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Study explores rheumatic heart disease susceptibility in African individuals

A new study has revealed a novel candidate susceptibility locus that is exclusive to Black African individuals and is an important heritable component to rheumatic heart disease (RHD) susceptibility in Black Africans.

Titled Association of Novel Locus with Rheumatic Heart Disease in Black African Individuals, and published on the online medical publication JAMA Network , the paper is written by a team of researchers within the Genetics of Rheumatic Heart Disease (RHDGen) Network – a project within the Human Heredity and Health Africa (H3Africa) consortium.

The study set out to identify common genetic loci associated with RHD susceptibility in African individuals.

Tafadzwa Machipisa, a doctoral student based in the Department of Medicine at the University of Cape Town and the lead author on the paper says: “Our findings may provide insight as to why RHD is even more common in Black Africans than in previously studied populations. Our results will further allow interstudy analyses to get the bigger picture on a global population scale, to find global solutions to the RHD epidemic.”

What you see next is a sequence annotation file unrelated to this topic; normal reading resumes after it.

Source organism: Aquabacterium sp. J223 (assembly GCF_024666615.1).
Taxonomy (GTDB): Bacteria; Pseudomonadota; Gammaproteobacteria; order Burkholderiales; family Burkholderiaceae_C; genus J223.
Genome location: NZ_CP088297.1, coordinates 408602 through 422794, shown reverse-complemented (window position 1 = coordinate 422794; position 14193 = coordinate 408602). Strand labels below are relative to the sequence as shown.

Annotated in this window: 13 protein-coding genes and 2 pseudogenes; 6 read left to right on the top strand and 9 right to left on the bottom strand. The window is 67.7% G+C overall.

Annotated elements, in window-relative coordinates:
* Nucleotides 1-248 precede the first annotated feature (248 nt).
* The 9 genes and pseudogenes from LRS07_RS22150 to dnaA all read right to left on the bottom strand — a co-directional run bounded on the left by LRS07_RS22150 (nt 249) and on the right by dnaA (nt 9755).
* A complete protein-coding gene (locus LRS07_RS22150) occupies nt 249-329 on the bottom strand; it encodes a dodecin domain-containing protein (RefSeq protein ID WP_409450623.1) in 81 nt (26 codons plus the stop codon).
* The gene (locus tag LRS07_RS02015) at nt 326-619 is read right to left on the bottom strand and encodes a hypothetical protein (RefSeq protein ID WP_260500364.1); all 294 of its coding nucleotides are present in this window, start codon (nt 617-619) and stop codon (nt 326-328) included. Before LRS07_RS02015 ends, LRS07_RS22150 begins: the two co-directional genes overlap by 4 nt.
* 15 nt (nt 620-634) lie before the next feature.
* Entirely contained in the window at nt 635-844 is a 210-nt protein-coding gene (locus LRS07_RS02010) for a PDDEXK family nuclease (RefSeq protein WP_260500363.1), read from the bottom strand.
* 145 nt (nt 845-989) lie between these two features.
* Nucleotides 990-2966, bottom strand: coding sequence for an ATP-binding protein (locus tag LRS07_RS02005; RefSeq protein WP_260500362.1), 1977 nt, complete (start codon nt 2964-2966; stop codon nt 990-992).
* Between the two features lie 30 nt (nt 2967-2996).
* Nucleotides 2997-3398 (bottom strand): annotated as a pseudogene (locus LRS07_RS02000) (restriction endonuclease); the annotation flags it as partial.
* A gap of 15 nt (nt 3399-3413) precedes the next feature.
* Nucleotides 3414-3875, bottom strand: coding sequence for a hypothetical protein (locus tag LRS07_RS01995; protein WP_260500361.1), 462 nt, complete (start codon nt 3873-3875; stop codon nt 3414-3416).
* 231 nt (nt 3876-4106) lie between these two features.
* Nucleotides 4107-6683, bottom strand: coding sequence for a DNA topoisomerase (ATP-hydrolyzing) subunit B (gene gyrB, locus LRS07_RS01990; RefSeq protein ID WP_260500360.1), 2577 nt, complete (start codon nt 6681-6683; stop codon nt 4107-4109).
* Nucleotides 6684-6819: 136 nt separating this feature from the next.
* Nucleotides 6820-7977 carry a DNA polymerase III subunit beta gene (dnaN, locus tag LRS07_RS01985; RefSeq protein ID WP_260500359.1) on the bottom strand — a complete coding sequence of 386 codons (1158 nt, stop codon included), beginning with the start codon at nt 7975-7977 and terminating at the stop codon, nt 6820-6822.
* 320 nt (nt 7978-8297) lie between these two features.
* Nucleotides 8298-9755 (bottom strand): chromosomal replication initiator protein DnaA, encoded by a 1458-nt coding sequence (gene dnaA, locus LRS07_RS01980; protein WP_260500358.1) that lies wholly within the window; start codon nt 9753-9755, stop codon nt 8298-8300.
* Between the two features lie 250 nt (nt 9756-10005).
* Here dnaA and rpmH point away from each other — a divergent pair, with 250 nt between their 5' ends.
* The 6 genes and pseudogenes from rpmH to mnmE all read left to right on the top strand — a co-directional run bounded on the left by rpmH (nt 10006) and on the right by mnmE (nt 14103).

The genome-wide association (GWAS) study involved 4809 African participants from eight African countries – Kenya, Mozambique, Namibia, Nigeria, South Africa, Sudan, Uganda, and Zambia. The participants were screened using echocardiography – a non-invasive diagnostic test that uses high-frequency sound waves to produce images of the heart – and provided DNA samples. The analysis of the data took place between May 15 2017 and March 14 2021. The GWAS identified a single novel RHD risk locus, 11q24.1, which had genome-wide significance in Black African individuals.This study also reveals an important polygenic component to RHD risk in African individuals.

Rheumatic heart disease is caused by permanent damage to the heart valves and it is the leading cause of cardiac surgery in Africa. Despite being widespread, especially in resource-challenged environments, the understanding of RHD’s characteristics and genetics are still not well understood.

The study concludes that understanding genetic susceptibility may aid in prevention, control, and interventions that can lead to eliminating RHD.

In conclusion, Machipisa says: “I would like to thank my PhD supervisors Profs Guillaume Paré, Mark Engel, Bernard Keavney, and the late Prof Bongani Mayosi for their guidance and support, as well as the H3Africa Fellows club for their educational events and activities.”

Read the full paper on the JAMA Network here